The concept of social media includes a wide range of online, word-of-mouth forums including blogs, company sponsored discussion boards, chat rooms, consumer product or service ratings websites, and social networking sites. Social media is top of the agenda for many business executives today. Decision makers and consultants try to identify ways in which firms can make profitable use of applications such as YouTube, Facebook and Twitter. One of the main goals of an industrial company is to execute its new product development process in a way where new technological opportunities can be identified and commercialized before its competitors. In this study it was investigated how wood processing companies, log house builders and hardware stores currently exploit social media in their commercial efforts such as marketing and sales. Further it was also examined do wood processing companies, log house builders and hardware stores use social media in their new product development (NPD) process. The empirical part of the study was carried out by interviewing a small number of companies and conducting a desk research of the social media activity of a larger number of companies. Most of the companies studied were present in social media. The type and the intensity of social media presence varied depending on the type of the company. E.g. hardware stores used social media merely for marketing and sales related purposes whereas in wood processing companies the focus was on communication and PR. Besides the normal customer feedback systems there was no evidence that the companies of this study would actively use social media in collecting end user driven ideas for R&D purposes. Based on the theoretical background, framework of the study, desk research and company interviews a model for collecting feedback and product development ideas from end users is created. Furthermore some ideas for more effective usage of social media regarding the topic of the study are offered as well.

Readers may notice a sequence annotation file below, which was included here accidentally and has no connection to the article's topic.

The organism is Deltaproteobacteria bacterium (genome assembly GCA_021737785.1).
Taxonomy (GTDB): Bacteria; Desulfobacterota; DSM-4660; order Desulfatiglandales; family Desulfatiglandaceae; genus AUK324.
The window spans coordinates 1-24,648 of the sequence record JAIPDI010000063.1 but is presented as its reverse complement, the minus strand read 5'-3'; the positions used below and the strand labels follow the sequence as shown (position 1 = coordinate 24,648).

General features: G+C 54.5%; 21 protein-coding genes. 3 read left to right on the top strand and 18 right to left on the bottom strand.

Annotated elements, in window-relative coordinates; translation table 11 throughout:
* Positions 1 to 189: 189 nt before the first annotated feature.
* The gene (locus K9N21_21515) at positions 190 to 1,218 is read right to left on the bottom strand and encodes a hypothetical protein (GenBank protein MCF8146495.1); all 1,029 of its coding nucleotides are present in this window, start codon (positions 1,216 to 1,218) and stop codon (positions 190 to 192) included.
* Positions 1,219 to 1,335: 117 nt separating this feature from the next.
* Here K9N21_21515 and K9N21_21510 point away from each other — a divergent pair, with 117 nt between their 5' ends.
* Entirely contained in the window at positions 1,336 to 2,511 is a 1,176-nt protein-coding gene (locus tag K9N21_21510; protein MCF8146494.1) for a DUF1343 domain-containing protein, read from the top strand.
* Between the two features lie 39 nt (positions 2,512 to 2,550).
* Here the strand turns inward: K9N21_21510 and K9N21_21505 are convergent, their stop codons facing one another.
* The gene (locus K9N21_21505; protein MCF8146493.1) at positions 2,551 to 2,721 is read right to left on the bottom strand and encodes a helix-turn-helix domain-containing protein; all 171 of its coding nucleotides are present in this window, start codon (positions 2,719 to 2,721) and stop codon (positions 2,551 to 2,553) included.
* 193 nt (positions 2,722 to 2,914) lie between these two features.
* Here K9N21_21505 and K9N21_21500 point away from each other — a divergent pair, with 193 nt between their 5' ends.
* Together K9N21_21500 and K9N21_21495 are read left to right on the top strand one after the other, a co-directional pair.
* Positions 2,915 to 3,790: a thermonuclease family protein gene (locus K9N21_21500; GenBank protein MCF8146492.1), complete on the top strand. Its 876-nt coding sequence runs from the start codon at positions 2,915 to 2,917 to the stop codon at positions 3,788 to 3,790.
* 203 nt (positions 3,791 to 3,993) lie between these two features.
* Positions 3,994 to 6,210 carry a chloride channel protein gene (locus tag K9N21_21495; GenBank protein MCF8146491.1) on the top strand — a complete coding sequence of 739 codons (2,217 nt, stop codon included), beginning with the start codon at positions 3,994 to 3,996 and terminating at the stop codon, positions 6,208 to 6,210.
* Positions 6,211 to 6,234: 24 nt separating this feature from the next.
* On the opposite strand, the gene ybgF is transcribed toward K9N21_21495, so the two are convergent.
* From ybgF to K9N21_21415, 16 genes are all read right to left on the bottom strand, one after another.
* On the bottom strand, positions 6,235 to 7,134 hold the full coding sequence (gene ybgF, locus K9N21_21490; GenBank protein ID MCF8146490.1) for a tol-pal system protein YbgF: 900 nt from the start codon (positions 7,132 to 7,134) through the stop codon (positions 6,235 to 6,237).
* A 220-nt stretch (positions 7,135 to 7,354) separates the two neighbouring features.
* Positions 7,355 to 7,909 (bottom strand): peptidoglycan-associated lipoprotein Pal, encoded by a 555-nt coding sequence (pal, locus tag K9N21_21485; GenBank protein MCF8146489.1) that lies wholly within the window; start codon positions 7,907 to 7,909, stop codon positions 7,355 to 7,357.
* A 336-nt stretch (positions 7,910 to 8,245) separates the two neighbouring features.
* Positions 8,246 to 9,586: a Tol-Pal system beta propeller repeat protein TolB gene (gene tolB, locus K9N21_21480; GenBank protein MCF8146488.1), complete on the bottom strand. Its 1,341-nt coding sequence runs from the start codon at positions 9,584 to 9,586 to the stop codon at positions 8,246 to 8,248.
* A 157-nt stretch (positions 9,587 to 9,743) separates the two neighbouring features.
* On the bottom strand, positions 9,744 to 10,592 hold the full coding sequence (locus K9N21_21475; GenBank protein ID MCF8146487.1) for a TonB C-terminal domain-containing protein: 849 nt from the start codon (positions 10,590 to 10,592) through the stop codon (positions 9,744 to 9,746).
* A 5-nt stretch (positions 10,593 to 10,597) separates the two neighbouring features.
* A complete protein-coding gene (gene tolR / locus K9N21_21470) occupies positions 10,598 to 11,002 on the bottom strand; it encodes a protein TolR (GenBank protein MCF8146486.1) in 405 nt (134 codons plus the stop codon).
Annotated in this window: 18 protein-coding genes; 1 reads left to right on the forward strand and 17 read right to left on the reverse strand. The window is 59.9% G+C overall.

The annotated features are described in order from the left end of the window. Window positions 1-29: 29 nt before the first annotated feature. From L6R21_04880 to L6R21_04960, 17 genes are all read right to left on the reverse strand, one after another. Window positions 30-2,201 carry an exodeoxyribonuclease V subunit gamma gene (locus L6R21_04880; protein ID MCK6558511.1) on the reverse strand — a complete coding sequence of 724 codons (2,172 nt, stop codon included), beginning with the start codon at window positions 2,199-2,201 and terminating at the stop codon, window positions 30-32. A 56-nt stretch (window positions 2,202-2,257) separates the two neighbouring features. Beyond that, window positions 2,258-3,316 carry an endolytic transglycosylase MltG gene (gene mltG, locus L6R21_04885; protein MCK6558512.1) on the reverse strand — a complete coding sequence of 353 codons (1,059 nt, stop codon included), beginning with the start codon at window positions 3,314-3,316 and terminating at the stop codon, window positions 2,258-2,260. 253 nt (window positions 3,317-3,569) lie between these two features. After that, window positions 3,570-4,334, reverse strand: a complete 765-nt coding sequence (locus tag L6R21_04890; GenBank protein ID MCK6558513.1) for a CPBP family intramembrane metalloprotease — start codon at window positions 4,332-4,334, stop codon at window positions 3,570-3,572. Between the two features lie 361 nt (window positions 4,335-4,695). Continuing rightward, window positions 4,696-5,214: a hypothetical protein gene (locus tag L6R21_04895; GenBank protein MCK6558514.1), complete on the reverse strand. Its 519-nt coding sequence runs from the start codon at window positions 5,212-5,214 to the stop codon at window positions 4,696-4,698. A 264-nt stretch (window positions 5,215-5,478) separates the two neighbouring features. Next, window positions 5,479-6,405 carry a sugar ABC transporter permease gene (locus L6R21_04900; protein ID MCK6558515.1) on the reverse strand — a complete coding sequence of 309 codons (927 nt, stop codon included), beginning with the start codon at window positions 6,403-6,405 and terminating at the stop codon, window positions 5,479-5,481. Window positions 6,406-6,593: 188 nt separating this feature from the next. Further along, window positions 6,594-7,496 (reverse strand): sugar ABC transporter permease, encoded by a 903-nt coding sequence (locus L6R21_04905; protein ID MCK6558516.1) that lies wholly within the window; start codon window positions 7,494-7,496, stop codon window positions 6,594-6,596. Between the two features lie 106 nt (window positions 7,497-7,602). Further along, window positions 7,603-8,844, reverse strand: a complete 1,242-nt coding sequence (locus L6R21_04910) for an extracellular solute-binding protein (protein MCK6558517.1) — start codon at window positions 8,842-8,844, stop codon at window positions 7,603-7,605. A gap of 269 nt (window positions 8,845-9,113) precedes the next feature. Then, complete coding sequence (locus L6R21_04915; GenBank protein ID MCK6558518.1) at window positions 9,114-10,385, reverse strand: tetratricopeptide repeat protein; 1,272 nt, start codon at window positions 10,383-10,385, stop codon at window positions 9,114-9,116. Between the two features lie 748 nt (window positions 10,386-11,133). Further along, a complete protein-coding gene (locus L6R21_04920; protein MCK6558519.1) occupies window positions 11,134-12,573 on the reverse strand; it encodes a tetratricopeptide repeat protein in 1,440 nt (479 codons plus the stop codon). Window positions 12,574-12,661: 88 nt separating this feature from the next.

• McVeigh, Tytti (Helsingfors universitet, 2015)